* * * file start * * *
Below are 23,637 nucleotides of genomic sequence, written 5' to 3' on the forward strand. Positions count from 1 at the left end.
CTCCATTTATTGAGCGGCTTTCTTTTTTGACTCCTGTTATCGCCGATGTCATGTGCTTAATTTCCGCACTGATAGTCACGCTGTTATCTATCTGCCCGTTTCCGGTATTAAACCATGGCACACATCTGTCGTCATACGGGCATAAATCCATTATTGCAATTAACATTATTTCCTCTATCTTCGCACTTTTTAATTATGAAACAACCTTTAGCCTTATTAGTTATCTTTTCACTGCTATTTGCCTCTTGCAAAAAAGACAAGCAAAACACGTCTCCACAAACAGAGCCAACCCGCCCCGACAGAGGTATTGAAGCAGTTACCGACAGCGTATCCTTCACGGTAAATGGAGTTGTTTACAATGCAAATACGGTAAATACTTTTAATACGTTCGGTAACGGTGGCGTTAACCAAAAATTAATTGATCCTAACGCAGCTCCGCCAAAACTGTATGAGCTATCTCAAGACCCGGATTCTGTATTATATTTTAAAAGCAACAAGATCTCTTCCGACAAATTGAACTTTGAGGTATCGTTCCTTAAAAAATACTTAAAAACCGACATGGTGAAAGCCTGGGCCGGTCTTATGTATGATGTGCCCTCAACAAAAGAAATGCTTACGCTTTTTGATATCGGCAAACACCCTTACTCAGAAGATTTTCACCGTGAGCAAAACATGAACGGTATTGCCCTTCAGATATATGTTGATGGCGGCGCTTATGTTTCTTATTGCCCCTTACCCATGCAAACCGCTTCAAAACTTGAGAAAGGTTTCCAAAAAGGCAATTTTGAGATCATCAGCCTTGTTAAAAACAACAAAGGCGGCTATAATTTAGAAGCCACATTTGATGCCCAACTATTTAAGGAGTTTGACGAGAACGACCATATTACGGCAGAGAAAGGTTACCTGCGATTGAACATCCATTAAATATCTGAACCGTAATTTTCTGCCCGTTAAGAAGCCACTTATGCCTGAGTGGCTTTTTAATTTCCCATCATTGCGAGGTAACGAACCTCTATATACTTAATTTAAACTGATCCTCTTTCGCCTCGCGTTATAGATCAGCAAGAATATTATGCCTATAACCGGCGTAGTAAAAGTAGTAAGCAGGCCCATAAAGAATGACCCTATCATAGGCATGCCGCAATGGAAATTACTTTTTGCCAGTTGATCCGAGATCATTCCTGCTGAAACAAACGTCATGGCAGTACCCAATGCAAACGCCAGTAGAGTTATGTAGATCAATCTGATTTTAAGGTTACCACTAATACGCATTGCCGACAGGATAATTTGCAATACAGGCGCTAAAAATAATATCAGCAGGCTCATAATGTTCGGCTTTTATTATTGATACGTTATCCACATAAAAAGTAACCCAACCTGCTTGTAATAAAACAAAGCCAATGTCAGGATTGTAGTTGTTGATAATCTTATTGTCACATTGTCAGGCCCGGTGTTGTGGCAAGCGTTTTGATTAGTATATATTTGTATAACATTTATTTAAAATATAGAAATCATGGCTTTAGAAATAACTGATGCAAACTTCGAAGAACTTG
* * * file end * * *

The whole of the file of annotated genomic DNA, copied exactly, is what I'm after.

Below are 23,637 nucleotides of genomic sequence, written 5' to 3' on the forward strand. Positions count from 1 at the left end.
CTCCATTTATTGAGCGGCTTTCTTTTTTGACTCCTGTTATCGCCGATGTCATGTGCTTAATTTCCGCACTGATAGTCACGCTGTTATCTATCTGCCCGTTTCCGGTATTAAACCATGGCACACATCTGTCGTCATACGGGCATAAATCCATTATTGCAATTAACATTATTTCCTCTATCTTCGCACTTTTTAATTATGAAACAACCTTTAGCCTTATTAGTTATCTTTTCACTGCTATTTGCCTCTTGCAAAAAAGACAAGCAAAACACGTCTCCACAAACAGAGCCAACCCGCCCCGACAGAGGTATTGAAGCAGTTACCGACAGCGTATCCTTCACGGTAAATGGAGTTGTTTACAATGCAAATACGGTAAATACTTTTAATACGTTCGGTAACGGTGGCGTTAACCAAAAATTAATTGATCCTAACGCAGCTCCGCCAAAACTGTATGAGCTATCTCAAGACCCGGATTCTGTATTATATTTTAAAAGCAACAAGATCTCTTCCGACAAATTGAACTTTGAGGTATCGTTCCTTAAAAAATACTTAAAAACCGACATGGTGAAAGCCTGGGCCGGTCTTATGTATGATGTGCCCTCAACAAAAGAAATGCTTACGCTTTTTGATATCGGCAAACACCCTTACTCAGAAGATTTTCACCGTGAGCAAAACATGAACGGTATTGCCCTTCAGATATATGTTGATGGCGGCGCTTATGTTTCTTATTGCCCCTTACCCATGCAAACCGCTTCAAAACTTGAGAAAGGTTTCCAAAAAGGCAATTTTGAGATCATCAGCCTTGTTAAAAACAACAAAGGCGGCTATAATTTAGAAGCCACATTTGATGCCCAACTATTTAAGGAGTTTGACGAGAACGACCATATTACGGCAGAGAAAGGTTACCTGCGATTGAACATCCATTAAATATCTGAACCGTAATTTTCTGCCCGTTAAGAAGCCACTTATGCCTGAGTGGCTTTTTAATTTCCCATCATTGCGAGGTAACGAACCTCTATATACTTAATTTAAACTGATCCTCTTTCGCCTCGCGTTATAGATCAGCAAGAATATTATGCCTATAACCGGCGTAGTAAAAGTAGTAAGCAGGCCCATAAAGAATGACCCTATCATAGGCATGCCGCAATGGAAATTACTTTTTGCCAGTTGATCCGAGATCATTCCTGCTGAAACAAACGTCATGGCAGTACCCAATGCAAACGCCAGTAGAGTTATGTAGATCAATCTGATTTTAAGGTTACCACTAATACGCATTGCCGACAGGATAATTTGCAATACAGGCGCTAAAAATAATATCAGCAGGCTCATAATGTTCGGCTTTTATTATTGATACGTTATCCACATAAAAAGTAACCCAACCTGCTTGTAATAAAACAAAGCCAATGTCAGGATTGTAGTTGTTGATAATCTTATTGTCACATTGTCAGGCCCGGTGTTGTGGCAAGCGTTTTGATTAGTATATATTTGTATAACATTTATTTAAAATATAGAAATCATGGCTTTAGAAATAACTGATGCAAACTTCGAAGAACTTG